Like this event

Magnus Ladulås

Magnus Ladulås was born as Magnus Birgersson, son of Birger Jarl. It is believed that he was born around 1240. There is not much documented about Magnus' childhood and upbringing.

Before Magnus ascended the throne, it was his older brother Valdemar Birgersson, who held the title of king. Valdemar ended up in conflict with his brothers and allies with Magnus but Magnus and Valdemar also end up in a conflict and Valdemar resigns as king in 1275. Magnus was crowned king on July 22, 1275 in Uppsala Cathedral. The bishops of Sweden accepted Magnus as the new king and on Pentecost 24 May 1276 the coronation took place in Uppsala Cathedral.

Letter of privilege
Magnus' reign has been characterized as "the time for the definitive establishment of the privileged society". To further stabilize the political situation in the kingdom, Magnus chose to affirm privileges and benefits. In 1281, an extensive letter of privilege was issued for the church in connection with the coronation of Queen Helvig in Söderköping. In 1284, Jönköping was a growing trading place as many roads were crossed here. On May 18 of the same year, King Magnus Birgersson Ladulås wrote a letter of privilege which gave the city the right to hold two markets a year. One was held in January and the other in October. Bargaining in the countryside was forbidden because the king wanted to gain control of trade and thus be able to levy taxes and duties. Trade was now only allowed in market towns, and it is after this that it is usually said that Jönköping became a city.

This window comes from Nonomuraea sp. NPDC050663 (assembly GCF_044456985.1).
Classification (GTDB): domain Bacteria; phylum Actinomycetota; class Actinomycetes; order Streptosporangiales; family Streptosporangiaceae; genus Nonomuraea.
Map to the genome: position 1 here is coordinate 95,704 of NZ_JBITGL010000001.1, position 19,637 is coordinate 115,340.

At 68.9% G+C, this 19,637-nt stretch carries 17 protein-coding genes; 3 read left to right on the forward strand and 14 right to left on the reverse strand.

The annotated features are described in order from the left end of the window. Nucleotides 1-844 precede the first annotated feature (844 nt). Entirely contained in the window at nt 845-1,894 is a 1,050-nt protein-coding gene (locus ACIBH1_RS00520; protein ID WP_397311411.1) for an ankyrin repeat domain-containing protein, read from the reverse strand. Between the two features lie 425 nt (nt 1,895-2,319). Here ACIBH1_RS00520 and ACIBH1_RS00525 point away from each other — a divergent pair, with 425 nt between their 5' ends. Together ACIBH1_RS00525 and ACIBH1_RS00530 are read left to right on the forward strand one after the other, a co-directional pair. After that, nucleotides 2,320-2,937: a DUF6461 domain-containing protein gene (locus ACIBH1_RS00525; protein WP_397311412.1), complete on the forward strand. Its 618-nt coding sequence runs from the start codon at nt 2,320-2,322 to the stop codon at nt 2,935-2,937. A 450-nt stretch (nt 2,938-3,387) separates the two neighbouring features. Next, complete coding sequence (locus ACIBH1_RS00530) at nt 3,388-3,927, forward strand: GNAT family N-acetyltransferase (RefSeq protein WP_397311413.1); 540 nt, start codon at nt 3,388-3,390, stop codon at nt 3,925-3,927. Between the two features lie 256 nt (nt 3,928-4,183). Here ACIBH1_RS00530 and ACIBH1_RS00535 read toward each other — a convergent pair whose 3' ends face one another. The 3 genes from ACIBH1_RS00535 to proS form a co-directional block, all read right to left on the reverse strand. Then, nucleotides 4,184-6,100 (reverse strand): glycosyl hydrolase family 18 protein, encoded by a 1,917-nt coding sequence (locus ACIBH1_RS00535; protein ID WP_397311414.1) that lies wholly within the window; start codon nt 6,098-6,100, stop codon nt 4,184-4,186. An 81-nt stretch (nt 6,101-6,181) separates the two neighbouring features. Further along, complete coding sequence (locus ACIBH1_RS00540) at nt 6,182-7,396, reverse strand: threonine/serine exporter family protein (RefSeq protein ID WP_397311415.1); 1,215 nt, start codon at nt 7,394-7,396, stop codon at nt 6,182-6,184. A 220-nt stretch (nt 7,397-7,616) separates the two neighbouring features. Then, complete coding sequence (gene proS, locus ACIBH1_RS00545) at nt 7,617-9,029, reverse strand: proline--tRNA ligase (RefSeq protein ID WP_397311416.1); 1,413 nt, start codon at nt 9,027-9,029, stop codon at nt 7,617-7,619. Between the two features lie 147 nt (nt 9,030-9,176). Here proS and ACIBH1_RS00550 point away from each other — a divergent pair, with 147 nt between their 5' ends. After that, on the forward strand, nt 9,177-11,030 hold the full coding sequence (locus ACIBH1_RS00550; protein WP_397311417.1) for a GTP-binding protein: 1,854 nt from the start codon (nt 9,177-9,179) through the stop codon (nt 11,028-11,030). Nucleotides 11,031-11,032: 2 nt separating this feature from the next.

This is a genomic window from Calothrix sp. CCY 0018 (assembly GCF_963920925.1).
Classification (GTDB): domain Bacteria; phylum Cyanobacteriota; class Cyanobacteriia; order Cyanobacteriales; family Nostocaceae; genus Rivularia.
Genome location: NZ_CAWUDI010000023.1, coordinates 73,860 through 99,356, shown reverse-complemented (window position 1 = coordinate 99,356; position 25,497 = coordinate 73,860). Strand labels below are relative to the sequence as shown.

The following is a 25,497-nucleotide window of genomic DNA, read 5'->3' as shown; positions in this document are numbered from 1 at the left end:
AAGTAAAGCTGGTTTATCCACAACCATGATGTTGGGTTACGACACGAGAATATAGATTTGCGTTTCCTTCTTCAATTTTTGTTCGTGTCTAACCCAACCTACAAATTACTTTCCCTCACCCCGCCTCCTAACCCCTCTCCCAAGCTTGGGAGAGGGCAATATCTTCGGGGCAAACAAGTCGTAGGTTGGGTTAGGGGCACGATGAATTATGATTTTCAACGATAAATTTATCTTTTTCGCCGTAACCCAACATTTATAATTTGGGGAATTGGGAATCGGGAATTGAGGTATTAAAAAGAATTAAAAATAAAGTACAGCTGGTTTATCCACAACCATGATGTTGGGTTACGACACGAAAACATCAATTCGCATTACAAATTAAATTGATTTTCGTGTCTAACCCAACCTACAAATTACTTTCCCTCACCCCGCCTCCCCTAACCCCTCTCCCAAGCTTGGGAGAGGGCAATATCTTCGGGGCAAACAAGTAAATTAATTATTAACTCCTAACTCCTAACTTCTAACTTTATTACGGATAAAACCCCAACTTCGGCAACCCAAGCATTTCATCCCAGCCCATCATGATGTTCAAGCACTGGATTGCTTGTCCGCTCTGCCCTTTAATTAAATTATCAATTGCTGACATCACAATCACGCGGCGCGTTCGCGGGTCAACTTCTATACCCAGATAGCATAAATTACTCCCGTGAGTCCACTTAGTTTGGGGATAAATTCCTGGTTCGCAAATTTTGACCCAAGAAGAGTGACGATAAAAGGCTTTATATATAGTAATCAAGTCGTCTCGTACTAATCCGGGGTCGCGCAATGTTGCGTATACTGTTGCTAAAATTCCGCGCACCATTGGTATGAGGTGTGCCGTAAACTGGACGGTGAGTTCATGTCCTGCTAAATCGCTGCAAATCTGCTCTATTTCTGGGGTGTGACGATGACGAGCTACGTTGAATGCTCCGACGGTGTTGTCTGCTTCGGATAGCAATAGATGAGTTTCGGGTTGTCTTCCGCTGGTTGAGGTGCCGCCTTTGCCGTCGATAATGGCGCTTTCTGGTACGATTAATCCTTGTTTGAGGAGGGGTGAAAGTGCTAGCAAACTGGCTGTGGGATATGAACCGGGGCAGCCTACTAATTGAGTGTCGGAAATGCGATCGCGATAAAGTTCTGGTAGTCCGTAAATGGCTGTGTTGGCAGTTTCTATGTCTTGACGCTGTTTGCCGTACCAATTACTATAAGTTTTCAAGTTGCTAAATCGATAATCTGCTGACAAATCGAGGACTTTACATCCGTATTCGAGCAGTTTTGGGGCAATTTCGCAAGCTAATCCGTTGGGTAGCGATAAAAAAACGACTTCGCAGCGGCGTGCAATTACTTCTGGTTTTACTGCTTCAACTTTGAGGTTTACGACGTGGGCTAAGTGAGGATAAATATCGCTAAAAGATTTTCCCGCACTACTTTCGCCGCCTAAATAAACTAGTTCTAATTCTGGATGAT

Magnus married Helvig of Holstein (died 1324) 11 November 1276, she was the daughter of Count Gerhard I of Holstein and Elisabet of Mecklenburg. Helvig died in 1324 and before that she gave birth to six children for Magnus.

Erik (c. 1277–1279)
Ingeborg (1277 / 1279–1319), married to the Danish king Erik Menved (1274–1319)
Birger (1280 / 1281–1321), King of Sweden, married to Princess Märta, daughter of the Danish King Erik Klipping.
Erik (c. 1282–1318), Duke of Södermanland m.m.
Valdemar (c. 1285–1318), Duke of Finland
Rikissa (1285 / 1287–1348), abbess of St Klara monastery in Stockholm

The youngest daughter Rikissa also became abbess in Klara kloster which father Magnus founded. In addition, she is buried in the same grave as both Magnus and her mother. In the year 1284, Magnus arranged for his son Birger to become heir to the throne and he married the daughter of the Danish king to create an alliance between Sweden and Denmark.

Royal powers
Magnus was king of Sweden 1275–1290. He expelled his brother Valdemar from the throne and established a relatively strong central power. During his reign, both spiritual and secular salvation were regulated as these took solid forms. It also meant that the obligations and rights of the peasants were confirmed. The Finnish landscapes were more closely linked to the Swedish kingdom through the construction work on the permanent castles of Turku Castle and Hämeenlinna.